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In 1993, when we moved to this property, one of the first things we did after the house remodeling, was to erect a greenhouse to utilize in our hybridizing program. For several years we did all of our hybridizing in the greenhouse and started seeds in the fall to transplant outside in the spring for blooming in two years. That was when we were growing about 5,000 seedlings per year. The last couple of years, because of age and physical limitations, we have cut down to about 1,200 seedlings each year. These seedlings are started from seed in August and transplanted to trade one gallon pots in September. They are grown over the winter, along with our hybridizing plants in the greenhouse and they will begin blooming in March, April and May. I would estimate that we will have about 60% to 70% bloom in nine months. One of the advantages of having them bloom in the greenhouse in 9 months is that I can use them immediately for hybridizing, thus gaining one or two years.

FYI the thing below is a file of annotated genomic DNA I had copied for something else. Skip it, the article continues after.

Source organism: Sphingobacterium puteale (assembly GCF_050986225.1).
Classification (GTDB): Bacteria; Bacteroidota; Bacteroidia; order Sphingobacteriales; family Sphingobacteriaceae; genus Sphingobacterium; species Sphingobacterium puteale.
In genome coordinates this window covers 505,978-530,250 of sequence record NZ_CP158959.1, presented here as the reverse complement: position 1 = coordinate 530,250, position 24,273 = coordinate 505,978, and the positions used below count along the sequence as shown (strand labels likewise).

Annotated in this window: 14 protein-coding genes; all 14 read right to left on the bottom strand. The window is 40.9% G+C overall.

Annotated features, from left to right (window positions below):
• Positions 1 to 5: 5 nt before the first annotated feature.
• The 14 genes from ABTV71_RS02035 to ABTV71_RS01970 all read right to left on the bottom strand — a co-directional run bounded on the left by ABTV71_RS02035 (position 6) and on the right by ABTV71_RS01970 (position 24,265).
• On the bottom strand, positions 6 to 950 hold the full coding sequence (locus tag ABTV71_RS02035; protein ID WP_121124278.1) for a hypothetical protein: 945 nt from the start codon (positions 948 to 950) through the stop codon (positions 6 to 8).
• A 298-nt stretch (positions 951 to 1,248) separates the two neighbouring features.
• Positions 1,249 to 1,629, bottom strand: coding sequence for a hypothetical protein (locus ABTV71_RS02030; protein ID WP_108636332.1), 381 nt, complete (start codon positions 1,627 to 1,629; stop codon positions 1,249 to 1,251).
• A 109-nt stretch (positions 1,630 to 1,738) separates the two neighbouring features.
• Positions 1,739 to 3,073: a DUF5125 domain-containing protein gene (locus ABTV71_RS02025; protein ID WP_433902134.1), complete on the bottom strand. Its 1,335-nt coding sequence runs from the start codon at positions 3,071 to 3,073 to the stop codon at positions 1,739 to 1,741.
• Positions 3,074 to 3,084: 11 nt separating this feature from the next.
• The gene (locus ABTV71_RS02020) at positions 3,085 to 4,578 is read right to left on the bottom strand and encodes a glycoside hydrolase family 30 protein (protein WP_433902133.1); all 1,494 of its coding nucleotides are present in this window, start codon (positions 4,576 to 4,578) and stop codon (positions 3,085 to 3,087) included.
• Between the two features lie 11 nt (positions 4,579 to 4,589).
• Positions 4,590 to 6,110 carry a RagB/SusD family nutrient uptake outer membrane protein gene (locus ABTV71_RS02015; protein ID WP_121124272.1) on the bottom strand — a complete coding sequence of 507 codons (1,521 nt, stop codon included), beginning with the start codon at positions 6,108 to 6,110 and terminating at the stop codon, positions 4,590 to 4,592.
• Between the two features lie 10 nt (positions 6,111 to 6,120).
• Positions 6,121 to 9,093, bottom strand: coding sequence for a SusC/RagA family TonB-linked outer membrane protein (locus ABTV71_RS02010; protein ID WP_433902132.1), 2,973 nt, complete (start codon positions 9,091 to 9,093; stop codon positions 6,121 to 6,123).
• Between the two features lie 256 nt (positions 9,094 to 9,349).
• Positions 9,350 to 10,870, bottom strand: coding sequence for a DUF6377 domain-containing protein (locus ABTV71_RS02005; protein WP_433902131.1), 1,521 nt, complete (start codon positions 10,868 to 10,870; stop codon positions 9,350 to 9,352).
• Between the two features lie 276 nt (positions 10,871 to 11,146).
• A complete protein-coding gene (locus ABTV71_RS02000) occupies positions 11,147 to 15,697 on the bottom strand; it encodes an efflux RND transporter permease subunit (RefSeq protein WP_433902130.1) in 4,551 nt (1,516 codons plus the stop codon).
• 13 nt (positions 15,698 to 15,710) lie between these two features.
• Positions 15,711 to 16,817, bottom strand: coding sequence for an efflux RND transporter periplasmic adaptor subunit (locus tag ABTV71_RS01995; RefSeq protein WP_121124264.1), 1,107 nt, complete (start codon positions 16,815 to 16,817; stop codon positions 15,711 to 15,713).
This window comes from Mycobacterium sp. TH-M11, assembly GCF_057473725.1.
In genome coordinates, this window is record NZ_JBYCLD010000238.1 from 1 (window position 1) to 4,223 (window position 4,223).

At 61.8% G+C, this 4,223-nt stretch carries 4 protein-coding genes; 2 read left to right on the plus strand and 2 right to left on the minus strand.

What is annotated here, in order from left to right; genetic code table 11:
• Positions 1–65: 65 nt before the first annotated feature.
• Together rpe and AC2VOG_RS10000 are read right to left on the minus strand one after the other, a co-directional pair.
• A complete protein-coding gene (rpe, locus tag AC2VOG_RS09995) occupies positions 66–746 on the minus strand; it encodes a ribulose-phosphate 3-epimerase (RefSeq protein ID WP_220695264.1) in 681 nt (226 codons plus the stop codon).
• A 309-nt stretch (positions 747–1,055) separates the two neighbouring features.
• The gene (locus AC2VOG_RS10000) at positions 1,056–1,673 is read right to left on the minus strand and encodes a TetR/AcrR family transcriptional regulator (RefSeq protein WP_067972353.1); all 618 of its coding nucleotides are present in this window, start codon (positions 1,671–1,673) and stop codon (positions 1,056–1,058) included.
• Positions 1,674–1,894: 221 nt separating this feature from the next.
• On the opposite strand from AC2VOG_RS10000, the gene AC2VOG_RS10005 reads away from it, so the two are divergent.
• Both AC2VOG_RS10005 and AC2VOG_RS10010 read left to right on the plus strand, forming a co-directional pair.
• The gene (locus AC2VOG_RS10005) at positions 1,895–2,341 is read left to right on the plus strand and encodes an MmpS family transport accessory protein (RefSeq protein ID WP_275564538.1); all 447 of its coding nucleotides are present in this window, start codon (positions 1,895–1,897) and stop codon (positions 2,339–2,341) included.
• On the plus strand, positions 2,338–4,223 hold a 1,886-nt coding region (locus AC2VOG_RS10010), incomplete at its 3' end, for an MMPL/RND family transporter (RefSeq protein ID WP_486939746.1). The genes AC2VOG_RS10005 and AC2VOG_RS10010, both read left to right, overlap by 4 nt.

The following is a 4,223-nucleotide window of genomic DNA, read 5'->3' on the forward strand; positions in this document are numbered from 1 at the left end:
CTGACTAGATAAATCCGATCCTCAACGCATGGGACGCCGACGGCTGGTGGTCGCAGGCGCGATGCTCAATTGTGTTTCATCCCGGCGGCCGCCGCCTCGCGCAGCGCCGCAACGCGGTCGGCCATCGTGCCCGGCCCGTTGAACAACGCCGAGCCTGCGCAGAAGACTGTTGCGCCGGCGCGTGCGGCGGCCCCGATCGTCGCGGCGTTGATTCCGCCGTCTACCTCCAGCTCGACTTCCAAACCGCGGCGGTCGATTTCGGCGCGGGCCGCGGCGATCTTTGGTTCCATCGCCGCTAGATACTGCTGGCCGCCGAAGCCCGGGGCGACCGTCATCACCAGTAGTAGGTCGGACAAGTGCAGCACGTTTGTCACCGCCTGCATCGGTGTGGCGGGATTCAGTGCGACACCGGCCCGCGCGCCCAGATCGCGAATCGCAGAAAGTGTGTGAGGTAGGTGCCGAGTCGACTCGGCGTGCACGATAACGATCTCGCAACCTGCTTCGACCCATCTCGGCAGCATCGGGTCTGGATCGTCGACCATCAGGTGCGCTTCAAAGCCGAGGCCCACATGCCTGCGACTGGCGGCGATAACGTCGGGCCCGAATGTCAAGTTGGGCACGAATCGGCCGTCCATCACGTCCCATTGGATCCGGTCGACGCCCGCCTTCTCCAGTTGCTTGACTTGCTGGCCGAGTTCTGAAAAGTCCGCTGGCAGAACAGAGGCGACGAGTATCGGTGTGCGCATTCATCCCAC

As these seedlings bloom in the spring, I select the ones I want to keep and transplant them outside into my "display beds", where they will reside until selected for introduction or are discarded to the compost heap. What happens to the potted seedlings in the greenhouse. The last two years, I gave them to the City of Chattanooga and to Hamilton County Parks and Recreation for planting in the parks. I realized that about 40% of these seedlings I have never gotten to see bloom, so this year, I built frames outside and lined them with plastic and will grow all of these potted seedlings in water beds over winter. Next spring, I will get to see them bloom and make any more selections that I may want. The others will be sold to "walk in" traffic.
This year, 2012, I began transplanting seedlings to trade one gallon
pots on September 9 and will finish on Tuesday, October 2nd.
When they are transplanted, they will be grown in the greenhouse on benches prepared with a frame, lined in plastic, and filled with water. The seedlings grow in these water beds until put outside after blooming in the spring.
I hope you have enjoyed this little journey through the greenhouse growing proceedure used here at Chattanooga Daylilies. I must give Tommy Maddox credit for "putting me on" to growing daylilies in water. It all began because of my frustration of trying to achieve consistent water coverage in the greenhouse. The water beds do the trick.
Life is very, very good.
Visiting with the Wiregrass Daylily Society
1 month ago